A second factor
contributing to failure in this instance is again related to the microsctructure
of the polymer used. Semicrystalline polymers can be thought of as being
relatively hard crystalline particles in a relatively soft, rubbery matrix.
This rubber matrix produces high attenuation of the ultrasound.
For this reason
semicrystalline polymers are most suited for use with “near field” ultrasonic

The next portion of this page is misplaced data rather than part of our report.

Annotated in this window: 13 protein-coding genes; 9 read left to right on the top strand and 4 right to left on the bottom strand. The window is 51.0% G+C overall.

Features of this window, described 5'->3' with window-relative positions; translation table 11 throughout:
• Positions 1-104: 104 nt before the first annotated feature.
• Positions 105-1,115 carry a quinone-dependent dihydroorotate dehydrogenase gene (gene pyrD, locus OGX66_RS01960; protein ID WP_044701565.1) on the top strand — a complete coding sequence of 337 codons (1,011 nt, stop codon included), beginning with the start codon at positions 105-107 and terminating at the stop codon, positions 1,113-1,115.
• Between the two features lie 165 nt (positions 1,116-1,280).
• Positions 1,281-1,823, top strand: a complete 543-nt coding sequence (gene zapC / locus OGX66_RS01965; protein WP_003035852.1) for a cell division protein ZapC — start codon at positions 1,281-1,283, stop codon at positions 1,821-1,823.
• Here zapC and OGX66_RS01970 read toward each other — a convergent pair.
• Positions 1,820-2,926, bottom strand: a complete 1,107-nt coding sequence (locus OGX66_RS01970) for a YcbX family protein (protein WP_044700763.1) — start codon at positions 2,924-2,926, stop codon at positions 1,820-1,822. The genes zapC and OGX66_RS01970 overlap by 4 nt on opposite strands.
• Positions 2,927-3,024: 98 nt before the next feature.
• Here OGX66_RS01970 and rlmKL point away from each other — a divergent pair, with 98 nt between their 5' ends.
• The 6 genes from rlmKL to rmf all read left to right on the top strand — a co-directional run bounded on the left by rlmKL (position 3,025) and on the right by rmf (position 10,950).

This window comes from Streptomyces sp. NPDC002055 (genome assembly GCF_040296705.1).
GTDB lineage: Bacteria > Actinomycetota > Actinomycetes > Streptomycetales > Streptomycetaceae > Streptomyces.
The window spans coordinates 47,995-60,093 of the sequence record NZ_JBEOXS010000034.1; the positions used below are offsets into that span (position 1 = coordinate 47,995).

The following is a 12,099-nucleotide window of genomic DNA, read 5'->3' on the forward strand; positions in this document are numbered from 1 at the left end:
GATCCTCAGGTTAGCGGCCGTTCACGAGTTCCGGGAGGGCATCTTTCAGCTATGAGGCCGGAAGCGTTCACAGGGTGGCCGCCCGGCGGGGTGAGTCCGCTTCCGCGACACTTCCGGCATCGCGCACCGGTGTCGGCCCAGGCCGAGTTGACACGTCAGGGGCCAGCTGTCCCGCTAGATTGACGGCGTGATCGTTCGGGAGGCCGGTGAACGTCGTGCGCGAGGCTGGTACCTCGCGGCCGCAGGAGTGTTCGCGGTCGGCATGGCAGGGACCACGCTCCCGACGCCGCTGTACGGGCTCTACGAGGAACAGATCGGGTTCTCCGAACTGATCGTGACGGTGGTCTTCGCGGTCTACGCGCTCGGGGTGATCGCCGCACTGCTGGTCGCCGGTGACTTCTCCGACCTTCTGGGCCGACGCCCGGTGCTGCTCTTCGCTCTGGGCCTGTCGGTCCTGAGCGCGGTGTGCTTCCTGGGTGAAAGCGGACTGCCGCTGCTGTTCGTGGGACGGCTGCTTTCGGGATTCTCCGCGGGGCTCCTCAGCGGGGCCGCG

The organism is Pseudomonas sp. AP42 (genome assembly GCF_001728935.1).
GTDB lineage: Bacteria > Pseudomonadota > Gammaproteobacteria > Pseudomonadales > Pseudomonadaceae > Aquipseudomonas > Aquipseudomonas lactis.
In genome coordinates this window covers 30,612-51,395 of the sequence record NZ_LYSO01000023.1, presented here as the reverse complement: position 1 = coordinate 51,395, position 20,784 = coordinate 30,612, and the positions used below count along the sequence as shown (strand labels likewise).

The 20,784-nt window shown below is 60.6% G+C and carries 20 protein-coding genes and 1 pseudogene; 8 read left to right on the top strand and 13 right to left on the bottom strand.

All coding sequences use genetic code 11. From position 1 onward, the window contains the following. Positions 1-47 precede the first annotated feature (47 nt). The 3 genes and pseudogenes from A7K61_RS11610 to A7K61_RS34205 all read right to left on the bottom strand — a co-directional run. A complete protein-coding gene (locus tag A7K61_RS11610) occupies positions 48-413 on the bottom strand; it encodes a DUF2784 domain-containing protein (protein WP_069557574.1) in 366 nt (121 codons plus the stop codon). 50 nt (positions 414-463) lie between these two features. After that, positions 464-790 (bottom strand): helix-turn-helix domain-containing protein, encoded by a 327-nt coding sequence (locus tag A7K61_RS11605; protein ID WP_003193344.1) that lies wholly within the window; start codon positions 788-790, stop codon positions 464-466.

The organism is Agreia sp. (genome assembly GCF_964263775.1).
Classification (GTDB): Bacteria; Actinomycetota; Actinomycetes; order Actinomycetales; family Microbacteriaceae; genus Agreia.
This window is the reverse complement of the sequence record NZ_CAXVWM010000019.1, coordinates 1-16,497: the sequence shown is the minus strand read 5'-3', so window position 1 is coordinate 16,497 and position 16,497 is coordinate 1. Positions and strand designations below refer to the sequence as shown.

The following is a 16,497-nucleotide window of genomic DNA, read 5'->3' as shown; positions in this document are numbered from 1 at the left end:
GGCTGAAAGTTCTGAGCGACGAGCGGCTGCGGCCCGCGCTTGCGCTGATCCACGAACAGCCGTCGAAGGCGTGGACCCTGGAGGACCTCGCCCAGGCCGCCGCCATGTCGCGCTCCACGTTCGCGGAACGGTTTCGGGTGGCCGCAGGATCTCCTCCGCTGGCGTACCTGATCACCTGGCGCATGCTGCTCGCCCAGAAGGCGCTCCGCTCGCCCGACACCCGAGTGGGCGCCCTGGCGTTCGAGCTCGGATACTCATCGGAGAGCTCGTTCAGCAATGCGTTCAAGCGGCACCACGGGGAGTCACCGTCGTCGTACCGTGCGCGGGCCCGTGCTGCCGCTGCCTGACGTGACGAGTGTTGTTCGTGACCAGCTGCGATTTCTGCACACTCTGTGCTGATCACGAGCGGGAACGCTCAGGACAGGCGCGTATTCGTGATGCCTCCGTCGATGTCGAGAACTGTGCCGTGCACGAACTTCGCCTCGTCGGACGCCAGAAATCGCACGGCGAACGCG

welding techniques. In essence this means that the ultrasonic horn (the energy
source) should be no more than 6 mm away from the weld surface. In this
instance the distance was approximately 10 mm. The implication being that the
weld face would see a relatively low proportion of the applied energy.
The "far field" technique employed in the socket
assembly in question is far more suited to amorphous thermoplastic materials.
Their glassy structure conducts ultrasound well with little attenuation.
For such materials the ultrasonic horn can be placed some distance (up to
200 mm) from the weld face.
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